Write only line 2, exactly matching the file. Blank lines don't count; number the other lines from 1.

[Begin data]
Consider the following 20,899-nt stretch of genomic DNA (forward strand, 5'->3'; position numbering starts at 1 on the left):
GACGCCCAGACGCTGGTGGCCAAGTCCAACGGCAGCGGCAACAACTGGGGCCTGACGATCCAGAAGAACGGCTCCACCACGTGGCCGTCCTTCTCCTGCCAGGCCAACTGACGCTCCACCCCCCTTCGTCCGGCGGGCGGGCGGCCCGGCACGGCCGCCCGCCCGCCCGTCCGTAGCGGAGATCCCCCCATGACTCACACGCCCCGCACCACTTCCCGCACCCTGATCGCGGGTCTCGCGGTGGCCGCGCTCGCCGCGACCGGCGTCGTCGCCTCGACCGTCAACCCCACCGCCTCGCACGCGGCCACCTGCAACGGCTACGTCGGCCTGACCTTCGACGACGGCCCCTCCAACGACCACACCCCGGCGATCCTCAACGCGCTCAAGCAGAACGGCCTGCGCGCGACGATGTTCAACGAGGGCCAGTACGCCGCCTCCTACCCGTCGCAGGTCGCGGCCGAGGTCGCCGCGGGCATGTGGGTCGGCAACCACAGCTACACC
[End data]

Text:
GACGCCCAGACGCTGGTGGCCAAGTCCAACGGCAGCGGCAACAACTGGGGCCTGACGATCCAGAAGAACGGCTCCACCACGTGGCCGTCCTTCTCCTGCCAGGCCAACTGACGCTCCACCCCCCTTCGTCCGGCGGGCGGGCGGCCCGGCACGGCCGCCCGCCCGCCCGTCCGTAGCGGAGATCCCCCCATGACTCACACGCCCCGCACCACTTCCCGCACCCTGATCGCGGGTCTCGCGGTGGCCGCGCTCGCCGCGACCGGCGTCGTCGCCTCGACCGTCAACCCCACCGCCTCGCACGCGGCCACCTGCAACGGCTACGTCGGCCTGACCTTCGACGACGGCCCCTCCAACGACCACACCCCGGCGATCCTCAACGCGCTCAAGCAGAACGGCCTGCGCGCGACGATGTTCAACGAGGGCCAGTACGCCGCCTCCTACCCGTCGCAGGTCGCGGCCGAGGTCGCCGCGGGCATGTGGGTCGGCAACCACAGCTACACC